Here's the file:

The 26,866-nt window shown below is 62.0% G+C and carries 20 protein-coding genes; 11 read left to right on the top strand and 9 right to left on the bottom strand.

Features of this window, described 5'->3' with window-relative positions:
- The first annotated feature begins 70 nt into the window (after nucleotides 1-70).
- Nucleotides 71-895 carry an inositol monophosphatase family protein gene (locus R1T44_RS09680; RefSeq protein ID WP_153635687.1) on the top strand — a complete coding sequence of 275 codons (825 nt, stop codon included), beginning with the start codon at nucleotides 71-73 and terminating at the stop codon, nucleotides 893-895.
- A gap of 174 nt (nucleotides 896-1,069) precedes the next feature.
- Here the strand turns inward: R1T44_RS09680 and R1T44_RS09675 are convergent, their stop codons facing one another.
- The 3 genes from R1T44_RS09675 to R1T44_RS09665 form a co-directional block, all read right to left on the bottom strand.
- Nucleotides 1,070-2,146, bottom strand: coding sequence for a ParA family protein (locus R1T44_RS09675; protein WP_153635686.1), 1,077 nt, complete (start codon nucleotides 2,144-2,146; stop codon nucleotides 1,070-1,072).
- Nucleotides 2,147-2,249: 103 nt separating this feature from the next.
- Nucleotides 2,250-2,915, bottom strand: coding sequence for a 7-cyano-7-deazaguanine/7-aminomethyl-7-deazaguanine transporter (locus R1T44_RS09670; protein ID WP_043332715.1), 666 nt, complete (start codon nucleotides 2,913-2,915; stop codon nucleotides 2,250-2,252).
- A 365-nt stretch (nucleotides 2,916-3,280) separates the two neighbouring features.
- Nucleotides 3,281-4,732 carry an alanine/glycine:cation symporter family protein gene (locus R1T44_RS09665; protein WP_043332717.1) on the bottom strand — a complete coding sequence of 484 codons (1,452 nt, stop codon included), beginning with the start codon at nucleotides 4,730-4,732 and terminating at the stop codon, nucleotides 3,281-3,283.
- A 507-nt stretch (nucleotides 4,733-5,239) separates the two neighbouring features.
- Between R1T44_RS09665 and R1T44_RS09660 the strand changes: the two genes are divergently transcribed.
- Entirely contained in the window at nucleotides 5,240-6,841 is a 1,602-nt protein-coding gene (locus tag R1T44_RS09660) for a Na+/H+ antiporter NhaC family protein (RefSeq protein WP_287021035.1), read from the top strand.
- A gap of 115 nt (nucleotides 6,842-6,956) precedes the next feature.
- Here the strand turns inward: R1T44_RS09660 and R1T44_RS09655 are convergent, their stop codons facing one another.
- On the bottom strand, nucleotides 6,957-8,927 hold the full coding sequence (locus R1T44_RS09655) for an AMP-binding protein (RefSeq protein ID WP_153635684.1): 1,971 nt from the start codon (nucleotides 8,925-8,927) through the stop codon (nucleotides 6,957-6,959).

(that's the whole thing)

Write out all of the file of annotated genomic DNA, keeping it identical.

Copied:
The 26,866-nt window shown below is 62.0% G+C and carries 20 protein-coding genes; 11 read left to right on the top strand and 9 right to left on the bottom strand.

Features of this window, described 5'->3' with window-relative positions:
- The first annotated feature begins 70 nt into the window (after nucleotides 1-70).
- Nucleotides 71-895 carry an inositol monophosphatase family protein gene (locus R1T44_RS09680; RefSeq protein ID WP_153635687.1) on the top strand — a complete coding sequence of 275 codons (825 nt, stop codon included), beginning with the start codon at nucleotides 71-73 and terminating at the stop codon, nucleotides 893-895.
- A gap of 174 nt (nucleotides 896-1,069) precedes the next feature.
- Here the strand turns inward: R1T44_RS09680 and R1T44_RS09675 are convergent, their stop codons facing one another.
- The 3 genes from R1T44_RS09675 to R1T44_RS09665 form a co-directional block, all read right to left on the bottom strand.
- Nucleotides 1,070-2,146, bottom strand: coding sequence for a ParA family protein (locus R1T44_RS09675; protein WP_153635686.1), 1,077 nt, complete (start codon nucleotides 2,144-2,146; stop codon nucleotides 1,070-1,072).
- Nucleotides 2,147-2,249: 103 nt separating this feature from the next.
- Nucleotides 2,250-2,915, bottom strand: coding sequence for a 7-cyano-7-deazaguanine/7-aminomethyl-7-deazaguanine transporter (locus R1T44_RS09670; protein ID WP_043332715.1), 666 nt, complete (start codon nucleotides 2,913-2,915; stop codon nucleotides 2,250-2,252).
- A 365-nt stretch (nucleotides 2,916-3,280) separates the two neighbouring features.
- Nucleotides 3,281-4,732 carry an alanine/glycine:cation symporter family protein gene (locus R1T44_RS09665; protein WP_043332717.1) on the bottom strand — a complete coding sequence of 484 codons (1,452 nt, stop codon included), beginning with the start codon at nucleotides 4,730-4,732 and terminating at the stop codon, nucleotides 3,281-3,283.
- A 507-nt stretch (nucleotides 4,733-5,239) separates the two neighbouring features.
- Between R1T44_RS09665 and R1T44_RS09660 the strand changes: the two genes are divergently transcribed.
- Entirely contained in the window at nucleotides 5,240-6,841 is a 1,602-nt protein-coding gene (locus tag R1T44_RS09660) for a Na+/H+ antiporter NhaC family protein (RefSeq protein WP_287021035.1), read from the top strand.
- A gap of 115 nt (nucleotides 6,842-6,956) precedes the next feature.
- Here the strand turns inward: R1T44_RS09660 and R1T44_RS09655 are convergent, their stop codons facing one another.
- On the bottom strand, nucleotides 6,957-8,927 hold the full coding sequence (locus R1T44_RS09655) for an AMP-binding protein (RefSeq protein ID WP_153635684.1): 1,971 nt from the start codon (nucleotides 8,925-8,927) through the stop codon (nucleotides 6,957-6,959).